California takes a big step towards Civil Gideon
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Executive Director

Executive Director

The movement to create a right to counsel in civil cases won a big victory this week.   On October 12, California Governor Arnold Schwarzenegger signed into law a bill entitled simply “Legal Aid.”    The statute creates a series of pilot projects in which the courts will appoint counsel to indigent civil litigants in matters involving basic human needs.   In addition, through the increase of court fees and certain fines a dedicated funding stream is created to ensure that existing resources are not drained to meet these new obligations.  

The law includes extraordinary legislative findings: there is an enormous unmet need, failure of the State to provide counsel interferes with the administration of justice, the costs to the State of unresolved legal issues are greater than the costs of providing a lawyer, courts are more efficient when low-income litigants have a lawyer and the failure to provide counsel undermines confidence in the legal system.   The Legislature concluded:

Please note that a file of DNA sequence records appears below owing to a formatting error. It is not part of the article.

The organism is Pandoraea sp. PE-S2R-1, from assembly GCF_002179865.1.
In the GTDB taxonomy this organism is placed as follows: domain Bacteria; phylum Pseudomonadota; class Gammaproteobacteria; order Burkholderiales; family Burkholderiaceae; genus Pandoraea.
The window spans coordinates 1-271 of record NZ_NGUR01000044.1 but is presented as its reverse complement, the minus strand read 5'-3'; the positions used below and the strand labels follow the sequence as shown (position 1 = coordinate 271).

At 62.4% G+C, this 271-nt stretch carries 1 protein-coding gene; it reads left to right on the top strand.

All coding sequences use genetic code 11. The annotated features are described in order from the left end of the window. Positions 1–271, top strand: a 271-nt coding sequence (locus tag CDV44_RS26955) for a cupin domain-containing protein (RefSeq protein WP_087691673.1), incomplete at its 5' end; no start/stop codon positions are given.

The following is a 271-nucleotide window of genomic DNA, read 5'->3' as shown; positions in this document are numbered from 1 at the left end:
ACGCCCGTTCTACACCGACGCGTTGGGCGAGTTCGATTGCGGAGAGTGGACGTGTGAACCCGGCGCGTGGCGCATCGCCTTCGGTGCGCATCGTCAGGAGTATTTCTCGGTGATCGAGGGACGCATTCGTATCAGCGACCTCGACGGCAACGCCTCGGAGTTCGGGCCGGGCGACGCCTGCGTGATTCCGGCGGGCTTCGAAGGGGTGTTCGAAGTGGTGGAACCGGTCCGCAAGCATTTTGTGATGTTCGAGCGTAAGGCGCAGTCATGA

The doctrine of equal justice under the law is based on two principles. One is that the substantive protections and obligations of the law shall be applied equally to everyone, no matter how high or low their station in life. The second principle involves access to the legal system. Even if we have fair laws and an unbiased judiciary to apply them, true equality before the law will be thwarted if people cannot invoke the laws for their protection. For persons without access, our system provides no justice at all, a situation that may be far worse than one in which the laws expressly favor some and disfavor others

The California statute is a step towards the implementation of the ABA’s 2006 resolution supporting the creation of a civil right to counsel.    The ABA urged “federal, state, and territorial governments to provide legal counsel as a matter of right at public expense to low income persons in those categories of adversarial proceedings where basic human needs are at stake.”

The Boston Bar Association has also embarked on a series of pilot projects.  See, Gideon’s New Trumpet:  Expanding the Right to Counsel in Civil Cases.     The Boston initiative, while small, is focused on data collection that will likely yield useful information about the impact of appointed counsel.

 To follow developments in the movement to create a civil right to counsel, check in frequently at:

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